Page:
i guess hospitals would rather pay for high priced travel nurses, than train new grads (at a small fraction of the cost). i've even gone so far as to tell the last few hr reps i've spoken with, that i'll work for nurses aide wages, if they'll just give me training and allow me to get some rn experience.

i never thought earning an rn, would require that i leave the most populous state in the nation to find work.:banghead:

This article concerns me :/ ... first I have a 3.7 and since there a thousands upon thousands applying for the same nursing programs I want to get into, it will be very hard to get in. Right now, my Physiology professor is driving me crazy.. I'm working my behind off in this class..and I'm not even sure if I'll get into nursing school after all this! And to add insult to injury, new grads can't find work?

I think my dream of being a nurse has been shattered.. :cry:

As a new grad RN you're all faced with many challenges. Not only do you have to compete with your peers but you also have to compete with many foreign trained nurses who leave the country and come back to work. Everyone is faced with the difficulty of their dreams dying. There are just way too many graduates and no jobs available, this is a scary situation as that I'm getting ready to apply to the LVN-RN program and I'm already a Bachelors degree holder, which of course doesn't work in my favor when applying except my general education is waved minus the prerequisites.

As a new grad RN you're all faced with many challenges. Not only do you have to compete with your peers but you also have to compete with many foreign trained nurses who leave the country and come back to work. Everyone is faced with the difficulty of their dreams dying. There are just way too many graduates and no jobs available, this is a scary situation as that I'm getting ready to apply to the LVN-RN program and I'm already a Bachelors degree holder, which of course doesn't work in my favor when applying except my general education is waved minus the prerequisites.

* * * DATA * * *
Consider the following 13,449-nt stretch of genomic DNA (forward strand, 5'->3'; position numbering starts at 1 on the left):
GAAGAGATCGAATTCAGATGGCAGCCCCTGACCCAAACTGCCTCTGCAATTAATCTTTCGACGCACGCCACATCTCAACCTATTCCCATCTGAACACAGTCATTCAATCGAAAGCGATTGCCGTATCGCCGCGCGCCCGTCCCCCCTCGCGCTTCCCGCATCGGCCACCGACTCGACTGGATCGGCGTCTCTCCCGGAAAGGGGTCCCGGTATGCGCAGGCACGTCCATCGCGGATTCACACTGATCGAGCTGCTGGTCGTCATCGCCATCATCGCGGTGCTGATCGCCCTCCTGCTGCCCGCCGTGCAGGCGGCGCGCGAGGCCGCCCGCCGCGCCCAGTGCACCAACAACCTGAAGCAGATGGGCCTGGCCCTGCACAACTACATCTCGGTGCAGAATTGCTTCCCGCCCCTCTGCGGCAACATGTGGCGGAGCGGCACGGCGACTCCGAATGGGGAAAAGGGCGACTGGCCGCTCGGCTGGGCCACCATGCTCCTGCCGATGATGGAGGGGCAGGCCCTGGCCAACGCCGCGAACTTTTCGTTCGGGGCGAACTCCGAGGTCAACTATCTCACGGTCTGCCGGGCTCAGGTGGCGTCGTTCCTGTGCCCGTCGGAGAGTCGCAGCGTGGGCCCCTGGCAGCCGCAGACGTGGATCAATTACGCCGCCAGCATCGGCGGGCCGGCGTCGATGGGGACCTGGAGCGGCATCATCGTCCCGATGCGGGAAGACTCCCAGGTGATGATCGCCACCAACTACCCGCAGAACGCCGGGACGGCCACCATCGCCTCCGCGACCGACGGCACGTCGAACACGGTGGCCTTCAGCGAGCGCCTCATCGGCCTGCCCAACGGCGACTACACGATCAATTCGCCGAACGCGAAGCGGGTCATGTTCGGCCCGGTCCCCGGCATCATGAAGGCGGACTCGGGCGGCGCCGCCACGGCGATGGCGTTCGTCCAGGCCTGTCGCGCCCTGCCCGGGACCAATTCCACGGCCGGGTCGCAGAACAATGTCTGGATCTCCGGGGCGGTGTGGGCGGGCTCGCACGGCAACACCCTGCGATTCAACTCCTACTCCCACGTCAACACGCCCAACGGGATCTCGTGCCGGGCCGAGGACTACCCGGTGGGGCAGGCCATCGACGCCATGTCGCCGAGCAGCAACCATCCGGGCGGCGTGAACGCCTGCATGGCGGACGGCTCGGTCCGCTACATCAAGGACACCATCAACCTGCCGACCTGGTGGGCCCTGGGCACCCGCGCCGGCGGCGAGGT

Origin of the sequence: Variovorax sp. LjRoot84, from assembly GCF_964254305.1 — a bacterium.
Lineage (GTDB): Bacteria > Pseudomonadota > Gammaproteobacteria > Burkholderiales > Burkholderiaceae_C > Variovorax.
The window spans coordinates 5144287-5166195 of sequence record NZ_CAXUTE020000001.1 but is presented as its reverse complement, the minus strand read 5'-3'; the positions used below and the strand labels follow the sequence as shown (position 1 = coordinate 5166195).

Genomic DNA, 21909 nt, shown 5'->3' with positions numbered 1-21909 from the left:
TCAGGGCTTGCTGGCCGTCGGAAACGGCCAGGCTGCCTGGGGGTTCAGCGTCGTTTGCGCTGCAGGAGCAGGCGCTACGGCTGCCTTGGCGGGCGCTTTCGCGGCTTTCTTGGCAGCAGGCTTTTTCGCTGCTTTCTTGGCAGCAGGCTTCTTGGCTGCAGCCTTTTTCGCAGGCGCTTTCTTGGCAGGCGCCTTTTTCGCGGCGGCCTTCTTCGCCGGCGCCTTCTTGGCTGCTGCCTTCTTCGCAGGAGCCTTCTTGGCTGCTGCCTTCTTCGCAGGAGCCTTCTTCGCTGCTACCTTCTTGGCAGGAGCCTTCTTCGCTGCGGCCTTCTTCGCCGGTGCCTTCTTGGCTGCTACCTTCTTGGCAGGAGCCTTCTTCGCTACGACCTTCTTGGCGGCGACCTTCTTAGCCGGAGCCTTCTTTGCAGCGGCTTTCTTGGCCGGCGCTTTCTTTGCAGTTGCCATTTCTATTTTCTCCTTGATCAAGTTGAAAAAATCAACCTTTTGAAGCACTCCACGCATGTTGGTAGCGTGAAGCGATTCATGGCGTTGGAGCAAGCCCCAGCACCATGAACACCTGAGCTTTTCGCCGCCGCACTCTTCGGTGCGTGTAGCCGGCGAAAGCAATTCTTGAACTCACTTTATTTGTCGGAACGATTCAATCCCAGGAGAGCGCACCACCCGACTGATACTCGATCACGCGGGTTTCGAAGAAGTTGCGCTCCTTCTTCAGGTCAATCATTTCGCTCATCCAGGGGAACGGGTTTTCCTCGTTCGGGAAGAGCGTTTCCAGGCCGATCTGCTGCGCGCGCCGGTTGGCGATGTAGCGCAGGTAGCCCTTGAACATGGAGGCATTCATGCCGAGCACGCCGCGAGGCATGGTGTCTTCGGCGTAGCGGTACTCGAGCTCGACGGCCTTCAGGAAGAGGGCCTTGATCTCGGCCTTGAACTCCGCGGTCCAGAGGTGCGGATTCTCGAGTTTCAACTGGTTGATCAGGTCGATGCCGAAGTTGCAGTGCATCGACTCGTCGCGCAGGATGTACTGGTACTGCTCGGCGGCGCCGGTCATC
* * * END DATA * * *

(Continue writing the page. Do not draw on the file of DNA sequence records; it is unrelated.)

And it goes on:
If the situation is so bad why are you going into nursing? I find myself asking myself the same question >.

Good luck

Cuban down to the bone. I actually started the nursing change before things really started to get ugly. I don't like to leave things unfinished and of course there's a glimmer of hope as I do currently work in a hospital that does give preference to current staff members. I'm not in the profession for the money, I love what I do and I really love nursing just like most people. Had I made the decision to try nursing now, I don't think I would get into it knowing the current situation but I started doing everything with prerequisites, CNA course, LVN etc back in late 2004.